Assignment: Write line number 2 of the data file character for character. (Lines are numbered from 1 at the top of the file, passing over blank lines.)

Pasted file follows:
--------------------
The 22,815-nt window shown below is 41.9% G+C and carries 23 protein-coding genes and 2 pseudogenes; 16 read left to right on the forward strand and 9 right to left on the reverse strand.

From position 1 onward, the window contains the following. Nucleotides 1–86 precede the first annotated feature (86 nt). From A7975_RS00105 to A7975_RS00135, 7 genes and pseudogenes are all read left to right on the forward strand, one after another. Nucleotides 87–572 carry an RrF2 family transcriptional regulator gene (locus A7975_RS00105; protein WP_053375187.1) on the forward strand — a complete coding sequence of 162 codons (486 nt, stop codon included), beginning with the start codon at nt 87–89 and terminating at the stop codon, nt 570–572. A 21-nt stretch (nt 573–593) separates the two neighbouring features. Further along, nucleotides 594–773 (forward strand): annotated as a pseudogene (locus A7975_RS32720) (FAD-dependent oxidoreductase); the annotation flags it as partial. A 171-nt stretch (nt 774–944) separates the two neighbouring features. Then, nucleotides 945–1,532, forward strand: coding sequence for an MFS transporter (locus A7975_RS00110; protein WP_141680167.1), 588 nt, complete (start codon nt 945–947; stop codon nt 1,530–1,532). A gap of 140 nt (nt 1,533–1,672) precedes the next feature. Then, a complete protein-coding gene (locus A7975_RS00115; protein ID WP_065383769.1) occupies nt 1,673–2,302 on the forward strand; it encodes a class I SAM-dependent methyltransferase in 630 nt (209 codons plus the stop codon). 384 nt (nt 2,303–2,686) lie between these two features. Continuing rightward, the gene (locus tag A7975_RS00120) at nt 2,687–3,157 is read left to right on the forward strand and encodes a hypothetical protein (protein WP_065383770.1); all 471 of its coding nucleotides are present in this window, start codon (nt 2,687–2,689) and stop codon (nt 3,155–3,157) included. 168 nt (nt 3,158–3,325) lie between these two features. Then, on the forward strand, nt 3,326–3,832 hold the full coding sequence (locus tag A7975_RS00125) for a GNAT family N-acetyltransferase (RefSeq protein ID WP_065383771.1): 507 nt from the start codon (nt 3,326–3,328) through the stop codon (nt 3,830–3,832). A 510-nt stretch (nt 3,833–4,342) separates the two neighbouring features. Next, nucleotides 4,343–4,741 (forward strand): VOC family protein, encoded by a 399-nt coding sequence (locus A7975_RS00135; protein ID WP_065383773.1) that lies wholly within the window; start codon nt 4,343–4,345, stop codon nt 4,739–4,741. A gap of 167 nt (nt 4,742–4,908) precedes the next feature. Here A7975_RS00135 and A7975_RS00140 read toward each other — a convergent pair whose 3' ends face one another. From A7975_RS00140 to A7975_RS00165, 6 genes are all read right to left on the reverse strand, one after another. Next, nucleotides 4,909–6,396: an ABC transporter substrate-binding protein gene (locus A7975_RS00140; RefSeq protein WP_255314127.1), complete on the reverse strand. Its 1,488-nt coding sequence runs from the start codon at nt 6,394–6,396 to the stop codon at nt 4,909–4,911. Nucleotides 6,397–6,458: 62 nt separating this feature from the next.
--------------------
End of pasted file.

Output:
From position 1 onward, the window contains the following. Nucleotides 1–86 precede the first annotated feature (86 nt). From A7975_RS00105 to A7975_RS00135, 7 genes and pseudogenes are all read left to right on the forward strand, one after another. Nucleotides 87–572 carry an RrF2 family transcriptional regulator gene (locus A7975_RS00105; protein WP_053375187.1) on the forward strand — a complete coding sequence of 162 codons (486 nt, stop codon included), beginning with the start codon at nt 87–89 and terminating at the stop codon, nt 570–572. A 21-nt stretch (nt 573–593) separates the two neighbouring features. Further along, nucleotides 594–773 (forward strand): annotated as a pseudogene (locus A7975_RS32720) (FAD-dependent oxidoreductase); the annotation flags it as partial. A 171-nt stretch (nt 774–944) separates the two neighbouring features. Then, nucleotides 945–1,532, forward strand: coding sequence for an MFS transporter (locus A7975_RS00110; protein WP_141680167.1), 588 nt, complete (start codon nt 945–947; stop codon nt 1,530–1,532). A gap of 140 nt (nt 1,533–1,672) precedes the next feature. Then, a complete protein-coding gene (locus A7975_RS00115; protein ID WP_065383769.1) occupies nt 1,673–2,302 on the forward strand; it encodes a class I SAM-dependent methyltransferase in 630 nt (209 codons plus the stop codon). 384 nt (nt 2,303–2,686) lie between these two features. Continuing rightward, the gene (locus tag A7975_RS00120) at nt 2,687–3,157 is read left to right on the forward strand and encodes a hypothetical protein (protein WP_065383770.1); all 471 of its coding nucleotides are present in this window, start codon (nt 2,687–2,689) and stop codon (nt 3,155–3,157) included. 168 nt (nt 3,158–3,325) lie between these two features. Then, on the forward strand, nt 3,326–3,832 hold the full coding sequence (locus tag A7975_RS00125) for a GNAT family N-acetyltransferase (RefSeq protein ID WP_065383771.1): 507 nt from the start codon (nt 3,326–3,328) through the stop codon (nt 3,830–3,832). A 510-nt stretch (nt 3,833–4,342) separates the two neighbouring features. Next, nucleotides 4,343–4,741 (forward strand): VOC family protein, encoded by a 399-nt coding sequence (locus A7975_RS00135; protein ID WP_065383773.1) that lies wholly within the window; start codon nt 4,343–4,345, stop codon nt 4,739–4,741. A gap of 167 nt (nt 4,742–4,908) precedes the next feature. Here A7975_RS00135 and A7975_RS00140 read toward each other — a convergent pair whose 3' ends face one another. From A7975_RS00140 to A7975_RS00165, 6 genes are all read right to left on the reverse strand, one after another. Next, nucleotides 4,909–6,396: an ABC transporter substrate-binding protein gene (locus A7975_RS00140; RefSeq protein WP_255314127.1), complete on the reverse strand. Its 1,488-nt coding sequence runs from the start codon at nt 6,394–6,396 to the stop codon at nt 4,909–4,911. Nucleotides 6,397–6,458: 62 nt separating this feature from the next.